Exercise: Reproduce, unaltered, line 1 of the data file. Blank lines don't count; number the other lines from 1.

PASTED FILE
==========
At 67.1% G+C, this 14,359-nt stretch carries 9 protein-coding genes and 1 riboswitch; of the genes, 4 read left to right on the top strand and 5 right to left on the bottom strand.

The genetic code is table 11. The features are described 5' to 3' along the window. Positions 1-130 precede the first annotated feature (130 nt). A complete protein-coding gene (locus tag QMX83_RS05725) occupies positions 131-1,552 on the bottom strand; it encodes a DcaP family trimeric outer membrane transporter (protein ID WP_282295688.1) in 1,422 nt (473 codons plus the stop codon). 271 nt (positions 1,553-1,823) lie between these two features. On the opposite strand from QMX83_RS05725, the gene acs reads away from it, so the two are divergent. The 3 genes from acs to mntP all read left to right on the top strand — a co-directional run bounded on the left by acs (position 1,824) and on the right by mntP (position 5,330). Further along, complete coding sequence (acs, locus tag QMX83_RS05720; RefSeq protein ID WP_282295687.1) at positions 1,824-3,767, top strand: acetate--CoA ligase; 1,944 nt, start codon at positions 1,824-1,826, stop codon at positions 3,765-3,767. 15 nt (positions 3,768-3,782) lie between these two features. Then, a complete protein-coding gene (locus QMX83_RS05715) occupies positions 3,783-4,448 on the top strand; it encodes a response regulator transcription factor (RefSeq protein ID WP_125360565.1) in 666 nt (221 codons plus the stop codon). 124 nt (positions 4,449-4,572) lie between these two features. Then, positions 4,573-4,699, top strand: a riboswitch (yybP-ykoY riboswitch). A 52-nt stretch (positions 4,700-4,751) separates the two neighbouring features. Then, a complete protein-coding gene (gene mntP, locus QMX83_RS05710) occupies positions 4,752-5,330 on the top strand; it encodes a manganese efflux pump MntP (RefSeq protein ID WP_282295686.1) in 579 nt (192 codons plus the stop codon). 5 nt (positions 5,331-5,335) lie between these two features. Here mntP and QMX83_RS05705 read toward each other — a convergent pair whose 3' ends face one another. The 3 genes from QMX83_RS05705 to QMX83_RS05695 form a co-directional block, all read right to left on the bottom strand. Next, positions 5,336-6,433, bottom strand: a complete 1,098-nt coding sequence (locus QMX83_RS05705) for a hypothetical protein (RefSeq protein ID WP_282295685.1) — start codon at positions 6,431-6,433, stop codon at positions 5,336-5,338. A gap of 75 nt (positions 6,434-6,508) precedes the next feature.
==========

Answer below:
At 67.1% G+C, this 14,359-nt stretch carries 9 protein-coding genes and 1 riboswitch; of the genes, 4 read left to right on the top strand and 5 right to left on the bottom strand.